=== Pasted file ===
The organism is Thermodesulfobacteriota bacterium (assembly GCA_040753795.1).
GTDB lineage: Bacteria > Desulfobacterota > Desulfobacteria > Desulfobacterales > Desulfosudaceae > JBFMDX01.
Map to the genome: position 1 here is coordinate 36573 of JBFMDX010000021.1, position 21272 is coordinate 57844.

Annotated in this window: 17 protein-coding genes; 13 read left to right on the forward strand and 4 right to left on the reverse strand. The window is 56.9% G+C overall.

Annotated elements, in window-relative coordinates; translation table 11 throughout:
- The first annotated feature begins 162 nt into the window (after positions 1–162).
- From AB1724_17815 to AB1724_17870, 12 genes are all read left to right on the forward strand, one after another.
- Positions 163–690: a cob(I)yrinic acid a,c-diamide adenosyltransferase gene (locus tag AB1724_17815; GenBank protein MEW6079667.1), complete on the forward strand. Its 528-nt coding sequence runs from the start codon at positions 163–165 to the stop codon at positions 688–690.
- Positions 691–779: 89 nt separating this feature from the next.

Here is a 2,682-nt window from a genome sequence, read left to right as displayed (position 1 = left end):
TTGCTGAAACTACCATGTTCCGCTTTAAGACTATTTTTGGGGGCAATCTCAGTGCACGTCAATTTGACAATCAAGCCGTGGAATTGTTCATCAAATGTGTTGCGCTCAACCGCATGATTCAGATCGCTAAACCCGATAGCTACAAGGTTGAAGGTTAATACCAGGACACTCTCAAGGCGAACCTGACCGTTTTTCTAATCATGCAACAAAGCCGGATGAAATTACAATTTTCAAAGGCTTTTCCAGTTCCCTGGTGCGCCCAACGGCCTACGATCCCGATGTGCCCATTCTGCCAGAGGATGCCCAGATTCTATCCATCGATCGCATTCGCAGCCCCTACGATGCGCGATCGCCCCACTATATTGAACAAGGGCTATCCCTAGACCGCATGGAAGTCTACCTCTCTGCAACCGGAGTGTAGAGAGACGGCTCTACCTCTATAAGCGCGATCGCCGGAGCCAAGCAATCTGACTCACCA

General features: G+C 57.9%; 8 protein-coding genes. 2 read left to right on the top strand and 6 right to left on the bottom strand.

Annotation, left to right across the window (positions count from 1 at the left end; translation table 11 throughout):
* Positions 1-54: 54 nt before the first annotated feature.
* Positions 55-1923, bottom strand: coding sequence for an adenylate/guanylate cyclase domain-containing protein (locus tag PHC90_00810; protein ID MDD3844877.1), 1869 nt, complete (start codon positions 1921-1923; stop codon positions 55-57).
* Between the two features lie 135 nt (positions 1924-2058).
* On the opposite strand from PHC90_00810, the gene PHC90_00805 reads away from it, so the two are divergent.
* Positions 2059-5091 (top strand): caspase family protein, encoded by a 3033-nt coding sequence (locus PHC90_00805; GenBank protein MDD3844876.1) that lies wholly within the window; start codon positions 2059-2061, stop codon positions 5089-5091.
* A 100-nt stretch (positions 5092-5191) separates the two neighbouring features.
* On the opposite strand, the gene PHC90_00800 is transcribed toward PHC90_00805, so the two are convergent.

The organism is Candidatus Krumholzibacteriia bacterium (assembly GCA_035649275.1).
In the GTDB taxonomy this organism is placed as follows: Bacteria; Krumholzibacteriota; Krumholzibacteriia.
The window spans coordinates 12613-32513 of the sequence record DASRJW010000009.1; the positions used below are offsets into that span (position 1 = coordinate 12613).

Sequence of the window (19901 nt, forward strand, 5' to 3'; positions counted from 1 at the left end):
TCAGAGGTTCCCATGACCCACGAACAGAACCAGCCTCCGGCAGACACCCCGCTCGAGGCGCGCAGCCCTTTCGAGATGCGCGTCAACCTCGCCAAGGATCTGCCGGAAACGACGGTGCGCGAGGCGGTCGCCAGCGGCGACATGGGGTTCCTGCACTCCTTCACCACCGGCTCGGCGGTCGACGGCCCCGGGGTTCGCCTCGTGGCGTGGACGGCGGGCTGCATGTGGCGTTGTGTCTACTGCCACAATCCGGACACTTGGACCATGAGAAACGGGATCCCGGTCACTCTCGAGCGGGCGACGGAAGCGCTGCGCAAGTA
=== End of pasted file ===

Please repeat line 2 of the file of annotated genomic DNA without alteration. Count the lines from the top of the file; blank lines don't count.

GTDB lineage: Bacteria > Desulfobacterota > Desulfobacteria > Desulfobacterales > Desulfosudaceae > JBFMDX01.